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Cholesterol metabolism

BIBP reduces cholesterol more than restrictive procedures

Procedure found to have an effect on cholesterol levels, independent of weight loss

Biliopancreatic diversion and biliointestinal bypass (BIBP) achieves greater cholesterol lowering than gastric banding, according to a study published in the journal Diabetes Care.

Dr Alberto Benetti, from Universita degli Studi di Milano, and colleagues evaluated the changes of cholesterol metabolism induced by malabsorptive and restrictive surgery independent of weight loss, and reported malabsorptive surgery specifically affects cholesterol levels, independent of weight loss and independent of glucose metabolism and insulin resistance.

They noted that decreased sterol absorption lead to decreased cholesterol and LDL cholesterol levels, accompanied by enhanced cholesterol synthesis and enhanced cholesterol catabolism, and concluded that “compared with banding, biliopancreatic diversion and biliointestinal bypass provides greater cholesterol lowering”.

The researchers measured glucose metabolism (blood glucose and serum insulin levels and homeostasis model assessment of insulin resistance [HOMA-IR] index) and cholesterol metabolism (absorption: serum campesterol and sitosterol levels; synthesis: serum lathosterol levels; catabolism: rate of appearance and serum concentrations of serum 7-α- and serum 27-OH-cholesterol after infusions of deuterated 7-α- and 27-OH-cholesterol in sequence) were assessed in grade 3 obesity subjects undergoing BIBP (n=10) and gastric banding (n=10), before and six months after surgery.

They report that patients had similar values at baseline with weight loss after six months similar in the two groups, and that and blood glucose, insulin levels, HOMA-IR, and triglycerides reduction were also similar.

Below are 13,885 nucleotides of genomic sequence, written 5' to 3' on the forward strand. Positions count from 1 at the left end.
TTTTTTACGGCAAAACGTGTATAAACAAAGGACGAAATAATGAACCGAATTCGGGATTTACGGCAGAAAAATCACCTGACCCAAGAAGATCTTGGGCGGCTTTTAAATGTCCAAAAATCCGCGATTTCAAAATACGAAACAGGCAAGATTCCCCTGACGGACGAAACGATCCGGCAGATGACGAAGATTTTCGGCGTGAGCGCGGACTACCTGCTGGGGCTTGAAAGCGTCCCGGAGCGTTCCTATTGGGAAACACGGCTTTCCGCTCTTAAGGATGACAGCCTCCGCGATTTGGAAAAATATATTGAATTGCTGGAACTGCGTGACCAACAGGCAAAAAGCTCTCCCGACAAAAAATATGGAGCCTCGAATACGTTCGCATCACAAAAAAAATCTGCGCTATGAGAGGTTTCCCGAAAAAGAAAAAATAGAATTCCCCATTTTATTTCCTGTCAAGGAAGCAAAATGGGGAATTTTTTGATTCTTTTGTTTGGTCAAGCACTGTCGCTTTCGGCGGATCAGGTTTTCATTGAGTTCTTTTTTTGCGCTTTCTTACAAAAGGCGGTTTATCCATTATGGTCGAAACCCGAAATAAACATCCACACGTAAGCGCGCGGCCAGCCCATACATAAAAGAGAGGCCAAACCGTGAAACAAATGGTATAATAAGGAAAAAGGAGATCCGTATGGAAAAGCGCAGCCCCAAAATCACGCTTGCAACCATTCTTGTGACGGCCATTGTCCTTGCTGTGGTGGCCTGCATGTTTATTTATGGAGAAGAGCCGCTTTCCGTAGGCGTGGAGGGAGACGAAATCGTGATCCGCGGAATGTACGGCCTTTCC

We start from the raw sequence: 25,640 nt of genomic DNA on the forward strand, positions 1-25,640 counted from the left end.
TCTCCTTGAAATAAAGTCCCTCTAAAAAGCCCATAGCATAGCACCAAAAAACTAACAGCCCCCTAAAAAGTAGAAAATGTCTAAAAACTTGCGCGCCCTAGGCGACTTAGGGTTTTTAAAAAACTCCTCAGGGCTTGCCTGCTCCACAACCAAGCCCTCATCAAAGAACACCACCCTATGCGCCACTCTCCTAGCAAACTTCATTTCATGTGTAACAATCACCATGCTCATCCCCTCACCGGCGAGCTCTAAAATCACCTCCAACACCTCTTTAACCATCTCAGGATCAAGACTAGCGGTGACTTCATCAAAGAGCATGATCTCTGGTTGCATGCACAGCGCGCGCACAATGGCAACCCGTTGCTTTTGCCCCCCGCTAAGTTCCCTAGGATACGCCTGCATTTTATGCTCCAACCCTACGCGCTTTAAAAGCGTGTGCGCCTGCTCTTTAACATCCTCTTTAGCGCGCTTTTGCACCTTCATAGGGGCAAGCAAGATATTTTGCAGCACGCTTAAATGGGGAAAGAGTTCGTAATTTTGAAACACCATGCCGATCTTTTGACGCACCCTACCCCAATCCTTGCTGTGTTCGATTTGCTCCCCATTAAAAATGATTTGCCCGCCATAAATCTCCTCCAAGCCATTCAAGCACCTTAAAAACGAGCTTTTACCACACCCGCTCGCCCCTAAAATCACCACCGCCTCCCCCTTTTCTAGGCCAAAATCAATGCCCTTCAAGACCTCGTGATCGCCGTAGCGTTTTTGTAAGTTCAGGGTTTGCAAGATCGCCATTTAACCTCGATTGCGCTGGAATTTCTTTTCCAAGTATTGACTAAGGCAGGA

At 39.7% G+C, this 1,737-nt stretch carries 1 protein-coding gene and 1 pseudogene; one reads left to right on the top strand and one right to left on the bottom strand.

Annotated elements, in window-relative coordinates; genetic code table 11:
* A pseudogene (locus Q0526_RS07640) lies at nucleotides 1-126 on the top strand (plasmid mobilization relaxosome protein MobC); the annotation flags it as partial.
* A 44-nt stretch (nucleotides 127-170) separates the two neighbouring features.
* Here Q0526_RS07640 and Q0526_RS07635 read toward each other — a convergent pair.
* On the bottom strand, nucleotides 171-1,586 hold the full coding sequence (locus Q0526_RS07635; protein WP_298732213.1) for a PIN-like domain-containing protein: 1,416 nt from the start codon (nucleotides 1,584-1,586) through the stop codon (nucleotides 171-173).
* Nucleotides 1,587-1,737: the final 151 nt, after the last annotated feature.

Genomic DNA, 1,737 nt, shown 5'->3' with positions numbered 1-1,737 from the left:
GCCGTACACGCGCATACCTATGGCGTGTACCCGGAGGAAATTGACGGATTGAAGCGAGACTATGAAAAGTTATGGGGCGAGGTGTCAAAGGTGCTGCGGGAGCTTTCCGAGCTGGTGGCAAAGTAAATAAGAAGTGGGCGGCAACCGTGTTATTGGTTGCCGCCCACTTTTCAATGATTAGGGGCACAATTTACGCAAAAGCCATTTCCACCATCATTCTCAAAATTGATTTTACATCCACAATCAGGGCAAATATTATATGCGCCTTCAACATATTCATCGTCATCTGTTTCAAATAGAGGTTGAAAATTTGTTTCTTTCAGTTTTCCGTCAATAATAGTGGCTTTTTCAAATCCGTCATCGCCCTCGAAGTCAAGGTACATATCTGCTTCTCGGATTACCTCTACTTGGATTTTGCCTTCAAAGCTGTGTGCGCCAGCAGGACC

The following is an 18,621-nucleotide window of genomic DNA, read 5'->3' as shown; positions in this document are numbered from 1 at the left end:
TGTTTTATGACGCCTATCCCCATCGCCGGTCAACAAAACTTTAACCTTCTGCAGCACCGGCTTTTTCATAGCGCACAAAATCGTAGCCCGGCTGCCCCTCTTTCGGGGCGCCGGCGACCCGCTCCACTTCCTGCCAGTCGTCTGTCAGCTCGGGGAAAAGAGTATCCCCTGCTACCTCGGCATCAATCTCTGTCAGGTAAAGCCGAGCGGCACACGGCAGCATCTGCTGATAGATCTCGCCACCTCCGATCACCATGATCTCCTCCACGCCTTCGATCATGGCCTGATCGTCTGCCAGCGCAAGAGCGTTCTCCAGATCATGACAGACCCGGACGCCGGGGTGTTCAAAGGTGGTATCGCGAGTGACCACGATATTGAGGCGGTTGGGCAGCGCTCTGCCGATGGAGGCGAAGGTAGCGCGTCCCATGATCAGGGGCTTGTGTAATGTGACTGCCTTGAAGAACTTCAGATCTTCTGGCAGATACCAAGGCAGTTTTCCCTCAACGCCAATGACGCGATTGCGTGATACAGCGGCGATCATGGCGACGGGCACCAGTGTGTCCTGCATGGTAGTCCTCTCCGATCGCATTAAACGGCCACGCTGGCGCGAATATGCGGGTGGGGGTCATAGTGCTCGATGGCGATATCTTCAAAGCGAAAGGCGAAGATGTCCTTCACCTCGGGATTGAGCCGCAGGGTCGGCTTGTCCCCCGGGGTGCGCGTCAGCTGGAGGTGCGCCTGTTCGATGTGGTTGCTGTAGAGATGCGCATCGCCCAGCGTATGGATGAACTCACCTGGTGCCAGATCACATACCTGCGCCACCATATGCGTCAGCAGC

However, serum cholesterol, LDL cholesterol, non-HDL cholesterol, serum sitosterol, and campesterol levels decreased and lathosterol levels increased only in BIBP subjects, not in banding patients. A significant increase in 7-α-OH-cholesterol occurred only with BIBP, although serum 27-OH-cholesterol decreased in both groups.

The results “leads us to speculate that with malabsorptive surgery, cholesterol absorption decreases, which is associated with a clear decrease of LDL cholesterol (and of non-HDL cholesterol),” the authors write. “As a compensation, cholesterol synthesis increases, and this is associated with enhanced hepatic catabolism. The increase in lathosterol, a marker of cholesterol synthesis, would also point to enhanced LDL receptor activity in the liver, which would lead to reduced circulating LDL levels.”

They claim that the only effect of purely restrictive surgery is a decrease in extrahepatic cholesterol catabolism, parallel with an increase in LDL cholesterol. A finding, they state, “that at present is unexplained”.

Although the authors caution that the six month data cannot be assumed as “representative of the full picture of cholesterol metabolism afterward”, they do indicate that different technical surgical techniques have a different effect on cholesterol levels, independent of weight loss.

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